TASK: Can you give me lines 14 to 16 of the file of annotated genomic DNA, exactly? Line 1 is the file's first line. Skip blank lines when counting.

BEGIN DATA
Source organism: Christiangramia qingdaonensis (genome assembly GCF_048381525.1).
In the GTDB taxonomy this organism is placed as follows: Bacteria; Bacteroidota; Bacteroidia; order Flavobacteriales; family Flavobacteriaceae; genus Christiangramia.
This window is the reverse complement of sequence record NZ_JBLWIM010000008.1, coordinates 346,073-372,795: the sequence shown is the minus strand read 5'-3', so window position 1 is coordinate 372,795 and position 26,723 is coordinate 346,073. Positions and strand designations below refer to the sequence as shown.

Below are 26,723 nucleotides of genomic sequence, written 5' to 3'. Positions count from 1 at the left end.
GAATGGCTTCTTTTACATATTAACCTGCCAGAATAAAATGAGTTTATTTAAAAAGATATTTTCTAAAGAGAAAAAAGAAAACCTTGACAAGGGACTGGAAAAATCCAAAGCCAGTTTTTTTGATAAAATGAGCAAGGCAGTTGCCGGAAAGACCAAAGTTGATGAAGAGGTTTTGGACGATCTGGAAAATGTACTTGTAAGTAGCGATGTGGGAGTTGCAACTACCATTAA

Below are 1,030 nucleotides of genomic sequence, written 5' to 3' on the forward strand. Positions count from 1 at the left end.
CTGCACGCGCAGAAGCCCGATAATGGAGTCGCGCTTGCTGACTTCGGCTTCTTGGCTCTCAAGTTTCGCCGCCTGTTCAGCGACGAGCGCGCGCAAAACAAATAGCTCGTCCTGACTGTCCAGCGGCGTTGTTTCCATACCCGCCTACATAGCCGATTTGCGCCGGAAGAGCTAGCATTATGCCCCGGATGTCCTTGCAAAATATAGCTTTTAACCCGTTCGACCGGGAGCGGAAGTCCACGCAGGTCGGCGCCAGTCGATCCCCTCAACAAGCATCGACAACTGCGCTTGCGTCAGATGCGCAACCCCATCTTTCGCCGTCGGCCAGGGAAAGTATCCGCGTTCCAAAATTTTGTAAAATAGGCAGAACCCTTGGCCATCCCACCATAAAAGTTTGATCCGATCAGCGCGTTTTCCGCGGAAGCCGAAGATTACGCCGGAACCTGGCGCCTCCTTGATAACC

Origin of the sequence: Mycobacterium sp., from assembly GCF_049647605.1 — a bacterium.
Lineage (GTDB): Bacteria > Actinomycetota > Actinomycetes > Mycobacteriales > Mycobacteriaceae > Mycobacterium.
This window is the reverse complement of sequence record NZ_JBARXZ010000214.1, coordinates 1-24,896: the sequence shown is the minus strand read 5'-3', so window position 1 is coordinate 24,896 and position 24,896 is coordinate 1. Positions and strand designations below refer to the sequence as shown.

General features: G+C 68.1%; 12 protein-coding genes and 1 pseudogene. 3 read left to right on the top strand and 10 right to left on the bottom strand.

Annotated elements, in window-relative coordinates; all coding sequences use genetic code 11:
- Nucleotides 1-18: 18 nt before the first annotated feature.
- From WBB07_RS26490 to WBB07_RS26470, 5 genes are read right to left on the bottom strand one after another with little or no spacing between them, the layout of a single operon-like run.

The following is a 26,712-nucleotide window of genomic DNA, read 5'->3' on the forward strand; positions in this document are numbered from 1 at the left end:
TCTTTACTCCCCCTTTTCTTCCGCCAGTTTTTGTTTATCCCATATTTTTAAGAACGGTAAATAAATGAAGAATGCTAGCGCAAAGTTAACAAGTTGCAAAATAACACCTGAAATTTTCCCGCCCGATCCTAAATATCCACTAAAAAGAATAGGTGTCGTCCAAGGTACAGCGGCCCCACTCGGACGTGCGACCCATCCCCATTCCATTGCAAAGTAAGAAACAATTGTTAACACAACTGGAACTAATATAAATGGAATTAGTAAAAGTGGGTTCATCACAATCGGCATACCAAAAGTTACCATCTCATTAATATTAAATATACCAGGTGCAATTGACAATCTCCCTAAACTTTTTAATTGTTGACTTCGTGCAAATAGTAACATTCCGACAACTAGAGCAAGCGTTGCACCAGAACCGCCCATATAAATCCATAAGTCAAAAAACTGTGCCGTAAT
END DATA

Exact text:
- From WBB07_RS26490 to WBB07_RS26470, 5 genes are read right to left on the bottom strand one after another with little or no spacing between them, the layout of a single operon-like run.

The following is a 26,712-nucleotide window of genomic DNA, read 5'->3' on the forward strand; positions in this document are numbered from 1 at the left end:
TCTTTACTCCCCCTTTTCTTCCGCCAGTTTTTGTTTATCCCATATTTTTAAGAACGGTAAATAAATGAAGAATGCTAGCGCAAAGTTAACAAGTTGCAAAATAACACCTGAAATTTTCCCGCCCGATCCTAAATATCCACTAAAAAGAATAGGTGTCGTCCAAGGTACAGCGGCCCCACTCGGACGTGCGACCCATCCCCATTCCATTGCAAAGTAAGAAACAATTGTTAACACAACTGGAACTAATATAAATGGAATTAGTAAAAGTGGGTTCATCACAATCGGCATACCAAAAGTTACCATCTCATTAATATTAAATATACCAGGTGCAATTGACAATCTCCCTAAACTTTTTAATTGTTGACTTCGTGCAAATAGTAACATTCCGACAACTAGAGCAAGCGTTGCACCAGAACCGCCCATATAAATCCATAAGTCAAAAAACTGTGCCGTAAT